Redemption in this sense, from the power of death and the devil, is universal. On the last day, all will be raised from the dead, not only the righteous (John 5:25-27; Acts 24:15; 1 Cor 15:52; 1 Thess 4:16). Death has been destroyed in Christ’s victory over it. St. Paul can say that Christ is the savior of all men, especially those who believe (1 Tim 4:10). The power (kratos) of death which the devil wielded has been taken away from him so that now all authority in heaven and on earth has been given to Christ Pantokrator (all-powerful; Matt 28:18; Eph 1:21; Jude 25). Every human person now belongs to Christ as their Lord and Master (1 Cor 6:19-20). Christ now rules over all of creation, over those who accept and embrace him as Lord and Master of their life and over those who continue in rebellion against him (1 Cor 15:24-26). In the end, every knee will bow and every tongue will confess that Jesus Christ is Lord (Rom 14:11; Phil 2:10-11).
The heresy of universalism which has arisen from time to time in the history of the church comes from a misunderstanding of this universal element of redemption. What is said about the resurrection of the dead and Christ’s dominion is then taken to also be speaking of entrance into the kingdom and eternal life. The scriptures, however, are utterly clear that the resurrection of every human person who has ever lived is a precursor to Christ’s judgment of the living and the dead. “Do not wonder at this, for the hour comes when all who are in the tombs will hear his voice and come out; those who have done good to the resurrection of life and those who have done evil to the resurrection of judgment” (John 5:28-29). Rather than removing judgment from all of humanity as they suppose, Christ’s victory over death makes him the sole judge of all of humanity (John 5:22; Rom 14:4). No one but Christ exercises judgment over human persons, including the devil and his demons. They no longer have any claim. Christ is the Lord and so the judge of all.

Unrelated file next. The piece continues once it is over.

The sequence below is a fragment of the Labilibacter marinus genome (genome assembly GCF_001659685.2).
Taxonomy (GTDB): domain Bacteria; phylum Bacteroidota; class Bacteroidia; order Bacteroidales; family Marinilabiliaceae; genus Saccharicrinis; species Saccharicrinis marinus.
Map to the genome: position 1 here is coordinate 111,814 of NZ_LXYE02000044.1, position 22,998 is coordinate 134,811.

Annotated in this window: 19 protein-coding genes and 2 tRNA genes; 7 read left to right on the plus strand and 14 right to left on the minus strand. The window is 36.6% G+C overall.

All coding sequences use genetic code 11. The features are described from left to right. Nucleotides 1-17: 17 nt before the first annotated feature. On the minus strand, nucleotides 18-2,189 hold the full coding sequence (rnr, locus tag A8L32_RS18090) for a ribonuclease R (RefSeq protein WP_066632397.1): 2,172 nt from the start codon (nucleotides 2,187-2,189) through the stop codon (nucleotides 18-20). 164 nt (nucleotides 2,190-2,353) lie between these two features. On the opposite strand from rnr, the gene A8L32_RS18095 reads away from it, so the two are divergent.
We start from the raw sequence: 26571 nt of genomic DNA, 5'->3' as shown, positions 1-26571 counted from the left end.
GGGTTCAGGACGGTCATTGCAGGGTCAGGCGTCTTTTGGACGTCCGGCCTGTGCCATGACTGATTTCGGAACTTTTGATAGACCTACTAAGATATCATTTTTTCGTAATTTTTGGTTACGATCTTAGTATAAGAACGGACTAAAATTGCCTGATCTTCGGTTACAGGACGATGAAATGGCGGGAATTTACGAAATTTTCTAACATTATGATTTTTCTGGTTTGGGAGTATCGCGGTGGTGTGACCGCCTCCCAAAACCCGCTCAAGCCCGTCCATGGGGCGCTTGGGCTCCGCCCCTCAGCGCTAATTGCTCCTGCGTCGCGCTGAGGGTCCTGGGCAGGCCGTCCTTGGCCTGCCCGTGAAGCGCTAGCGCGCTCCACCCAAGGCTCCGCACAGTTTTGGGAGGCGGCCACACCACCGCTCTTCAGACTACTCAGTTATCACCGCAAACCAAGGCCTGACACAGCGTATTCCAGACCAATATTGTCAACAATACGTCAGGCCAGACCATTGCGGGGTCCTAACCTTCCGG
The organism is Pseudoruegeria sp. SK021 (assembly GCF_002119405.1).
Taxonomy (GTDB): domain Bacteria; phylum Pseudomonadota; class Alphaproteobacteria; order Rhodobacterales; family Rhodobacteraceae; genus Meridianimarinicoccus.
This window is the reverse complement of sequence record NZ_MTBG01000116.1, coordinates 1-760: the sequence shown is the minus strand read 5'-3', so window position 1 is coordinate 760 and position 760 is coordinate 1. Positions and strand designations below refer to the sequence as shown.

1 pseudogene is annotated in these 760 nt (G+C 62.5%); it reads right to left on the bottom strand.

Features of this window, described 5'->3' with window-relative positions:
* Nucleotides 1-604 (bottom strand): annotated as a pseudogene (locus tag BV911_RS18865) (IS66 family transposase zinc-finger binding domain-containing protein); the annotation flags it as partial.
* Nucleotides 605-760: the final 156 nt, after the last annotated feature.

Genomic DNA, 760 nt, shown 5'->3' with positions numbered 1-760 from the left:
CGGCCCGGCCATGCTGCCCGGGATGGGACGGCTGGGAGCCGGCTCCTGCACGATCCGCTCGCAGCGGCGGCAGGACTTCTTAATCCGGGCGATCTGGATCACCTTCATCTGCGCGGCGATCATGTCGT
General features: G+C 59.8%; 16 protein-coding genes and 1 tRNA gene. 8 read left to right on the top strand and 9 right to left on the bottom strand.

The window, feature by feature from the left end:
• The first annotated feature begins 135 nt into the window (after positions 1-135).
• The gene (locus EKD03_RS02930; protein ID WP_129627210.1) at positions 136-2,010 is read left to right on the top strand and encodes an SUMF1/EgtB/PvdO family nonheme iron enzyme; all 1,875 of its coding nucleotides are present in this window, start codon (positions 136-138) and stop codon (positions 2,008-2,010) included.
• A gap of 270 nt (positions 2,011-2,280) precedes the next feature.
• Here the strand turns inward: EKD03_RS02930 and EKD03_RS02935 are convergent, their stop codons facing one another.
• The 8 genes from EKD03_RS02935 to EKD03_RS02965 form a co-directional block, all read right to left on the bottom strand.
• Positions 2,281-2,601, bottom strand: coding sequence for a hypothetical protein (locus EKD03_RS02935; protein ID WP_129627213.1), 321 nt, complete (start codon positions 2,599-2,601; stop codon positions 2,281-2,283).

The gospel of Jesus Christ is the story of his great victory over the powers of sin and death and the devil culminating with his enthronement at the right hand of the Father with dominion over all the earth. This is a proclamation which brings joy and freedom in our being set free and receiving forgiveness of our debts. But it concludes with the warning that this same Jesus will appear to judge the living and the dead. It is this final proclamation which has always produced the question, “What must I do to be saved?” It is this final proclamation which has brought us all to live lives of repentance and faithfulness within the community of the church.